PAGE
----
Most instances occur in the capital town and adjacent area, and are concentrated around the sugar plantation, PT MSM. However, the figures only represent positive test results in an area with low testing capacity. We do not know how many people have been infected in reality. Many “self-employed” people in East Sumba prefer not to get tested, either embarrassed by the stigma of “COVID-positive”, or unable to risk the loss of income due to a 14-day mandatory self-quarantine.
The vaccination rate in East Sumba is below the national level in Indonesia. By 12 July 2021, of a total population of 26,500 in 2020, 10 percent had received at least one vaccination (13.4 percent nationally), while 2.5 % is fully vaccinated (5.6 % nationally). Civil servants were prioritised for vaccination; they make up 58% of the total vaccinated population in this area. Common people’s vulnerability to COVID infections is very high.
Infection rates appear low in NTT, but the economic impacts of the pandemic combined with poor harvest yield are potentially devastating.
Infection rates appear low in NTT, but the economic impacts of the pandemic combined with poor harvest yield are potentially devastating.
Resilience during the mix of disasters
Zooming in to our field research in three villages, we glimpse how the mix of disaster factors has affected people in varying ways.
First of all, in the two most remote villages there were no cases of COVID infection reported up to July 2021. By contrast, the sugar plantation, close to the third village, became a centre of infections after staff members from Java had spent their Ramadan holidays in their hometowns, with 113 cases on 21 July 2021. The adjacent village had 10 positive cases at that time. This suggests that plantation labourers are more vulnerable to getting infected than the peasants in the remote villages.
A positive development in the three villages, and all over East Sumba, was that the rainy season was abundant and early. Even in the usually driest areas people began cultivating rice and maize in November and harvest in February and March 2021. The heavy rains during Cyclone Seroja did not only lead to disaster. The area with the village irrigation scheme downstream from the sugar plantation benefitted from water excess. In the middle of the rice fields springs appeared and upstream, rivers that would usually be dry by April were flowing. Many people could grow a second rice crop, even on high plots. Consequently, 2021 has seen an excellent rice harvest in East Sumba. For peasants who grow maize and other dry land crops the year was not as good. Too much rain stimulated pests in these crops.
The rough seas with storms and rain brought a huge amount of seas grass to the coast of East Sumba, offering sea grass gatherers a great income.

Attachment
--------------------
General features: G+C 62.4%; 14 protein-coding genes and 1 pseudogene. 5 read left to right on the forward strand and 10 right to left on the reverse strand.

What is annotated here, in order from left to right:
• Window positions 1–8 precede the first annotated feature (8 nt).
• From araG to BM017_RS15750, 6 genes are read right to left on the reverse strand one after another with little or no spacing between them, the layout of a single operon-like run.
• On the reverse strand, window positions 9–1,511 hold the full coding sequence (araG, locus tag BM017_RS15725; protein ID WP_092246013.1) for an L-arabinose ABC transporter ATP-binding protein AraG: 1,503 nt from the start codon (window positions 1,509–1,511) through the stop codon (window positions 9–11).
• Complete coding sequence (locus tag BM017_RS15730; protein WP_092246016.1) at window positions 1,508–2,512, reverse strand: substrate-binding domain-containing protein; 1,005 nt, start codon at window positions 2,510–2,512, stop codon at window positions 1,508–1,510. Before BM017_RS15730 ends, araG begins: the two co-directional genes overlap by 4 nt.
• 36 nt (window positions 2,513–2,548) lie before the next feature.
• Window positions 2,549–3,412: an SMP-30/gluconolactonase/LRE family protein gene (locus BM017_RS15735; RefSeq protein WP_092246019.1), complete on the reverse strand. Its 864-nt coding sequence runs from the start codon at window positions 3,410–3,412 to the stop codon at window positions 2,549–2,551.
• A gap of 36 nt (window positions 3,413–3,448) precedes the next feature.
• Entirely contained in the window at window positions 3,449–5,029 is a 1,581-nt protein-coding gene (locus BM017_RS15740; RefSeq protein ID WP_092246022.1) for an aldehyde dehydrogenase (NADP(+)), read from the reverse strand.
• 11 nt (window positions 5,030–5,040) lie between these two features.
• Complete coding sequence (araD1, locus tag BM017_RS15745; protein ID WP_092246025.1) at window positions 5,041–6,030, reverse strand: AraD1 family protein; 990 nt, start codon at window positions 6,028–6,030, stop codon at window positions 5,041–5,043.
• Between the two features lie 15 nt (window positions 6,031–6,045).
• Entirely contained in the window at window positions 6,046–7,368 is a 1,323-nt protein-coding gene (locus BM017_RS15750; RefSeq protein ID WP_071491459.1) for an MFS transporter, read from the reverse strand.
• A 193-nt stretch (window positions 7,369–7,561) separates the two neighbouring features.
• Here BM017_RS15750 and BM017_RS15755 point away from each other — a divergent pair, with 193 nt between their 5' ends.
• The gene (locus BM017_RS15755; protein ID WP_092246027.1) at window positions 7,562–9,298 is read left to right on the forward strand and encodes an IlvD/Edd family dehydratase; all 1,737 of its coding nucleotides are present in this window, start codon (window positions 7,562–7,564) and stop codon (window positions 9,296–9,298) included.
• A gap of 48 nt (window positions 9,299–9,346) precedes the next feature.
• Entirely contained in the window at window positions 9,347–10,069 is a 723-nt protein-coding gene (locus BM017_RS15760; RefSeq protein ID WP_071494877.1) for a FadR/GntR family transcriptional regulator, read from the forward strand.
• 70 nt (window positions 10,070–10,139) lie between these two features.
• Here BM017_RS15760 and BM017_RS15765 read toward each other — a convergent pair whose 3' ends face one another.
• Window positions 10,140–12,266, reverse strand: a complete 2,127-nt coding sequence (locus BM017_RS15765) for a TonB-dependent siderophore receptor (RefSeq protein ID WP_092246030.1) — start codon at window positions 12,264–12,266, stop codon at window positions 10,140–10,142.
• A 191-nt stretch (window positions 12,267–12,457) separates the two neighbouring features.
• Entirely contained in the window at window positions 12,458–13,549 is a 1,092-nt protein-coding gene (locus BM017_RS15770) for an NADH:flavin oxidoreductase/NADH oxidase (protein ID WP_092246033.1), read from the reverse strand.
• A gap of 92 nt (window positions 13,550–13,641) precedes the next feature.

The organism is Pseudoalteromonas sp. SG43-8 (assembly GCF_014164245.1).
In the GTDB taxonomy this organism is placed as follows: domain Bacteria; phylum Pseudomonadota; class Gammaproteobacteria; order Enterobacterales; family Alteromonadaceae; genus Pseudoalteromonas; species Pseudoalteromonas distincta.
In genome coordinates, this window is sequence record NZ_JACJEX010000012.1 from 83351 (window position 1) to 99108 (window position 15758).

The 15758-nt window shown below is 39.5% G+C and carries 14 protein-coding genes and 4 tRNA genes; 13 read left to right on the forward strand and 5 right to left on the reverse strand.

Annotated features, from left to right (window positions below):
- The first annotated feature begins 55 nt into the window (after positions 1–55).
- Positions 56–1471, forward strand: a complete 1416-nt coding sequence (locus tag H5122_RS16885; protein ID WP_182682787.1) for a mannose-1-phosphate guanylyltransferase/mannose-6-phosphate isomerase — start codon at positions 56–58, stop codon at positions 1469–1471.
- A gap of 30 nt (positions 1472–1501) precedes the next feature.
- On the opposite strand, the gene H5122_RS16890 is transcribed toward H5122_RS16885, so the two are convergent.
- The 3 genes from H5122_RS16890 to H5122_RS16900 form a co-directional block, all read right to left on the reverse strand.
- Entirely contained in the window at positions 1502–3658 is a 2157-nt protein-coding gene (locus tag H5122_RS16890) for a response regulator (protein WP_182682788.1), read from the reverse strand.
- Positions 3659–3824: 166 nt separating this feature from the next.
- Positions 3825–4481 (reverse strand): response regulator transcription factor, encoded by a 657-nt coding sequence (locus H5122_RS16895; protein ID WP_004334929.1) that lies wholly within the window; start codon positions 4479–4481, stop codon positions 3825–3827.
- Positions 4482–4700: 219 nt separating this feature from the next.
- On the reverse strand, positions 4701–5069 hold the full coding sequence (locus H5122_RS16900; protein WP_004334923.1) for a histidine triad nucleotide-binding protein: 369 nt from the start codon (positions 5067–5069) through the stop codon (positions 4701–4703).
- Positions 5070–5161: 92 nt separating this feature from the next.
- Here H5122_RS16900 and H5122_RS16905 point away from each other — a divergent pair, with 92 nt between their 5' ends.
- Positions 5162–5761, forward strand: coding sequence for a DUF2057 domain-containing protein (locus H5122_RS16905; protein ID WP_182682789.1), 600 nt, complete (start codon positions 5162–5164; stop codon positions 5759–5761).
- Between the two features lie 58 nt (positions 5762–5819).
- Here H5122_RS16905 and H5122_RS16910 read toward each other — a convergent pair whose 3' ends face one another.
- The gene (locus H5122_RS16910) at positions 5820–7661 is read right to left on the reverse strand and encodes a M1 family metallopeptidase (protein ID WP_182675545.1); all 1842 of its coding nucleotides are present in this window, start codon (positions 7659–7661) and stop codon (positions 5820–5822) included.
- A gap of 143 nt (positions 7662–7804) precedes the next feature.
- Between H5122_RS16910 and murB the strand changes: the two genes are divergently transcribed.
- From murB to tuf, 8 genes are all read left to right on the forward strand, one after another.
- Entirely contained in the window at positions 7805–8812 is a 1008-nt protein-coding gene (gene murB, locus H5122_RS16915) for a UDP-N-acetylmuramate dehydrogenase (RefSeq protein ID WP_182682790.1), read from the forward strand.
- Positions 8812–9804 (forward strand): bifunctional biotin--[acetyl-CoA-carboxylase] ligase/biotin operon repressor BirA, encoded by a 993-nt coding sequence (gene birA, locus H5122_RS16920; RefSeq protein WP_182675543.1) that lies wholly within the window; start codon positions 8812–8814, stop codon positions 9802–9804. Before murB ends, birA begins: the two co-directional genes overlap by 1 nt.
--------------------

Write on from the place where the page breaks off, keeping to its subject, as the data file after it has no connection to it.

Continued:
The mix of disasters led to a steady flow of emergency assistance from the government. Since the start of the COVID-19 pandemic, villagers have received direct cash support in the two remotest villages. A villager told us that all households had received a small grant from the Village Fund (Dana Desa), because in this COVID year the village government had cancelled all plans for building roads or bridges, simultaneously cutting off income opportunities for village road workers. Regular forms of government social support also continued. After the cyclone there was emergency aid for those whose houses had been severely damaged.
There was also a positive effect for ex-migrant workers. Because the heavy rains extended the wet season there was more time and opportunity to grow crops. That was fortunate for those who had returned to the village after losing their jobs as migrant workers in other parts in Indonesia. Cultivating community lands offered work, food and income, and new ideas for improving farming produce and techniques.
When the severe lock down measures were lifted in June 2020, villagers continued the ceremonial events they had postponed for months. However, they lacked the livestock they needed for ceremonial exchange, because of the swine fever epidemic and reduced access to grazing lands, where previously they would let their horses and cattle graze freely. As a solution, societal consensus allowed a change of norms: gifts of pigs, horses and buffaloes could be replaced by cash contributions, whereas beef (instead of pork) became accepted for the meals at these events. A second saving solution was that traditional leaders decided to reduce the duration of ceremonial events as well as the number of invitations. The change is temporary, leaders say, but this adaptation might last if the causes of crises continue.
Although there have been positive results from the mix of disasters in East Sumba, demonstrating remarkable resilience, we should not conclude that the problems have been solved. What is described above is not a series of incidental disasters, but the result of structural problems related to capitalist expansion, climate change and recurring global epidemics.
If next season will be one of drought again in East Sumba, people will suffer from the sugar plantation’s water grabbing. So long as there is no vaccine for African Swine Fever there will be a continuing ‘banking crisis’ in Sumba. If common people in Sumba do not get COVID-19 vaccinations soon many people’s lives will be at risk.
In absence of a welfare state that reaches all citizens, the district and village governments of East Sumba should give top priority to (legally and environmentally) protecting communities’ resource bases, instead of supporting capitalist expansion which depletes the island’s resources and exports profits out of reach of the local population.